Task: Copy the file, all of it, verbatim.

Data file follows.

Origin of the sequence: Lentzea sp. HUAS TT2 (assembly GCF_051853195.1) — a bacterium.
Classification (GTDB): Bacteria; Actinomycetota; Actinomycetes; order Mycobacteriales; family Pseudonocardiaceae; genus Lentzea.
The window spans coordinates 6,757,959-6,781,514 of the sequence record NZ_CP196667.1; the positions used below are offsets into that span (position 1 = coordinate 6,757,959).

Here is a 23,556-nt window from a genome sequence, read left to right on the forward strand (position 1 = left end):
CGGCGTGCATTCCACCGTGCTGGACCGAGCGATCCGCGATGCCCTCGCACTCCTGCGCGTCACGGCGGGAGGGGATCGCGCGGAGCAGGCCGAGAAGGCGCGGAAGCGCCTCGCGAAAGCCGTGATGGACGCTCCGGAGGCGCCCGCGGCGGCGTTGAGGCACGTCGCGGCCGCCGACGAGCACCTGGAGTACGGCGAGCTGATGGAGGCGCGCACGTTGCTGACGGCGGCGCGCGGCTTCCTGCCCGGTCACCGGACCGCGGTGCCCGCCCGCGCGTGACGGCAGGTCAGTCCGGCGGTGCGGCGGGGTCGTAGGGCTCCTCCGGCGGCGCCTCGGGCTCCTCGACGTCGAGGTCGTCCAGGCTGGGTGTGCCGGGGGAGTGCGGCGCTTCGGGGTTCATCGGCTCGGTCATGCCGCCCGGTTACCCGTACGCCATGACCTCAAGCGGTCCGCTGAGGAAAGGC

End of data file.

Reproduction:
Origin of the sequence: Lentzea sp. HUAS TT2 (assembly GCF_051853195.1) — a bacterium.
Classification (GTDB): Bacteria; Actinomycetota; Actinomycetes; order Mycobacteriales; family Pseudonocardiaceae; genus Lentzea.
The window spans coordinates 6,757,959-6,781,514 of the sequence record NZ_CP196667.1; the positions used below are offsets into that span (position 1 = coordinate 6,757,959).

Here is a 23,556-nt window from a genome sequence, read left to right on the forward strand (position 1 = left end):
CGGCGTGCATTCCACCGTGCTGGACCGAGCGATCCGCGATGCCCTCGCACTCCTGCGCGTCACGGCGGGAGGGGATCGCGCGGAGCAGGCCGAGAAGGCGCGGAAGCGCCTCGCGAAAGCCGTGATGGACGCTCCGGAGGCGCCCGCGGCGGCGTTGAGGCACGTCGCGGCCGCCGACGAGCACCTGGAGTACGGCGAGCTGATGGAGGCGCGCACGTTGCTGACGGCGGCGCGCGGCTTCCTGCCCGGTCACCGGACCGCGGTGCCCGCCCGCGCGTGACGGCAGGTCAGTCCGGCGGTGCGGCGGGGTCGTAGGGCTCCTCCGGCGGCGCCTCGGGCTCCTCGACGTCGAGGTCGTCCAGGCTGGGTGTGCCGGGGGAGTGCGGCGCTTCGGGGTTCATCGGCTCGGTCATGCCGCCCGGTTACCCGTACGCCATGACCTCAAGCGGTCCGCTGAGGAAAGGC